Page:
Interest groups are notorious for creating controversy. Every issue has two sides, and we are either “for” or “against.” Such issues are labeled by political analysts as “wicked problems,” and as the name denotes, they are usually problems that do not foster agreement. Party lines are drawn, walls are built and tripwires are set. The issue of gender roles is among these hot button issues, and God bless the person who tries to tackle the topic without being labeled a finger-wagging June Cleaver or a raging feminist.
Our skewed perception of gender roles has us believing that we are funneled into categories by our interests or that we reject our gender by doing things unconventionally. Has anyone ever stopped to consider that broadening our interest could make us better players in our role? It’s all in the way we mold our character (in both the moral and acting sense.) If I were to ever have children, I would want to teach them how to be a strong and sensitive girls or gentle and protective men. We should be able to be both without being accused of blending.
Everything I do, whether girly or tomboyish, I do to fortify being female. I love being a girl. And I love proving how beautifully strong we can be. I like getting dressed up, but I also don’t mind being sweaty and smelly after a workout. Sure, I wear makeup, but I also burp (out loud.) I know the importance of children being raised by a family, not a system, but I’m not opposed to working mothers who love their career. Why? Because muscles are pretty, being real is charming and putting our learning to use is commendable.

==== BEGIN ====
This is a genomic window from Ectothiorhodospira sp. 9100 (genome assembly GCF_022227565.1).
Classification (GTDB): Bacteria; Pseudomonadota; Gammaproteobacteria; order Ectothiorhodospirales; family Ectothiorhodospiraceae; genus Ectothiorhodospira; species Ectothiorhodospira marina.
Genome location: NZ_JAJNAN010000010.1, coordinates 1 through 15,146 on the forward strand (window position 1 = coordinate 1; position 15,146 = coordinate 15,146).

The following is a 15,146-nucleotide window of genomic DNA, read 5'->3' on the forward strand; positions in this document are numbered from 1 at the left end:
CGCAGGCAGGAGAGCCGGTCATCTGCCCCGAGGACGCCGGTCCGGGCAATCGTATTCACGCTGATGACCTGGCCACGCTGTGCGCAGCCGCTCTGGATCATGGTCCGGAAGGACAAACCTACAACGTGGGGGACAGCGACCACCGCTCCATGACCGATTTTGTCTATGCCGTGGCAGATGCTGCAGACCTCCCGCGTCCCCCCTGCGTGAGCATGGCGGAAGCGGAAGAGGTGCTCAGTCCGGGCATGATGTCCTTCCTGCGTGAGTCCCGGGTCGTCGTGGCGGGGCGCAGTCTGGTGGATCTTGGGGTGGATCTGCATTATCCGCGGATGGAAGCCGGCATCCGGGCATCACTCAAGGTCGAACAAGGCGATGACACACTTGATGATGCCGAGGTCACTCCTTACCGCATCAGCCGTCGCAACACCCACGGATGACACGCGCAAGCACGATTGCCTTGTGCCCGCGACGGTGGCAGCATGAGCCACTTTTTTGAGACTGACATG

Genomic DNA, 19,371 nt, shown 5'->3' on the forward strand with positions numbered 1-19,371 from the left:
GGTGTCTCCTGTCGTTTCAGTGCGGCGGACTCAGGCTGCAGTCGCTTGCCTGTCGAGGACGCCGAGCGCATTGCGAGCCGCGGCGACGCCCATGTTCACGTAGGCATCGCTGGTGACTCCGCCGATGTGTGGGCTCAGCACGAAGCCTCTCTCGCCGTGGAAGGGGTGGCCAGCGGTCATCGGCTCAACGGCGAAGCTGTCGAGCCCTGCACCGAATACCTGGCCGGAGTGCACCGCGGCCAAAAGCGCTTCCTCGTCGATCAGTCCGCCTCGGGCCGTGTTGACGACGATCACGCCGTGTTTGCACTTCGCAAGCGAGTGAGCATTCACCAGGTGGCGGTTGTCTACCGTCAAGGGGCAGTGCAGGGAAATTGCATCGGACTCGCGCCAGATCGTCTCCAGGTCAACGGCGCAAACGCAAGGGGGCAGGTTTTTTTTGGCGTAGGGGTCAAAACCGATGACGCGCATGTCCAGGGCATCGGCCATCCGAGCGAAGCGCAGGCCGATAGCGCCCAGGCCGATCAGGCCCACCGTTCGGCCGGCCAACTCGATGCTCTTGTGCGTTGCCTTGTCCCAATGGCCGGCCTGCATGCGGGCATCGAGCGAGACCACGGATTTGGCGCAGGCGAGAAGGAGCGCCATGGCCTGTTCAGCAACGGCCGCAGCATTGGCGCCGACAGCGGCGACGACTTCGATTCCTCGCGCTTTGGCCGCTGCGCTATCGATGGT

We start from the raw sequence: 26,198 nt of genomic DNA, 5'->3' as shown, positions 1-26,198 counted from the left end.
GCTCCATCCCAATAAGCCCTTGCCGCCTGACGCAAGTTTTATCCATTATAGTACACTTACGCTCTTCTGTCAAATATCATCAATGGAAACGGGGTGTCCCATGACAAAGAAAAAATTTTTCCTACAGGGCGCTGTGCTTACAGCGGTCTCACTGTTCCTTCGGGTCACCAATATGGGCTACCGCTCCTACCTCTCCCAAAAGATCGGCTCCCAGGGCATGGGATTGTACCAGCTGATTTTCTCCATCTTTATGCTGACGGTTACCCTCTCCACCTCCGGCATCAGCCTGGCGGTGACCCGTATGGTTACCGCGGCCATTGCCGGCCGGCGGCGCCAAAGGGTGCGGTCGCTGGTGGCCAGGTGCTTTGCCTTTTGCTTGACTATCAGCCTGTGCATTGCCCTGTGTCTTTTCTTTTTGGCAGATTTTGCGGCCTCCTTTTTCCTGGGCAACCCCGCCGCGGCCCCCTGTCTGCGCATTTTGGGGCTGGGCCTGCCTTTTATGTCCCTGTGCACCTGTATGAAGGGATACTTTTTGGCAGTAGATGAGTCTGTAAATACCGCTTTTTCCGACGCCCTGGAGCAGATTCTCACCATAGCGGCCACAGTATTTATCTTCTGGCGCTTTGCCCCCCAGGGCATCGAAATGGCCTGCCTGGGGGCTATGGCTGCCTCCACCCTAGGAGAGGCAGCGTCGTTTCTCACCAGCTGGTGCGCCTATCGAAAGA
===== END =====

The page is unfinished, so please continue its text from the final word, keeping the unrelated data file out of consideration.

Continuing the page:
Instead of deterring a little boy from playing house, encourage him to be a good daddy and take care of his home and family.
Instead of telling a little girl to build a princess castle, not a spaceship out of that cardboard box, praise her for her budding interest in a career.
There are girls. There are boys. But we all are human. And if we strive to be better and more confident in our roles, we will be better for one another— thus giving life to a new generation of confident, unafraid, well-rounded little humans.
This is not necessarily about equality in the workplace, women’s rights or blurring gender roles (although commendable topics.) This is a plea for you to be you and do so to improve your role, not reject it.
I can rack my own barbell, but I like chivalry too. I earn my own degrees, but I don’t mind a caretaker. Compete with yourself, not a gender. Believe you can surpass expectation, not achieve dominance.
Be strong, whoever you are.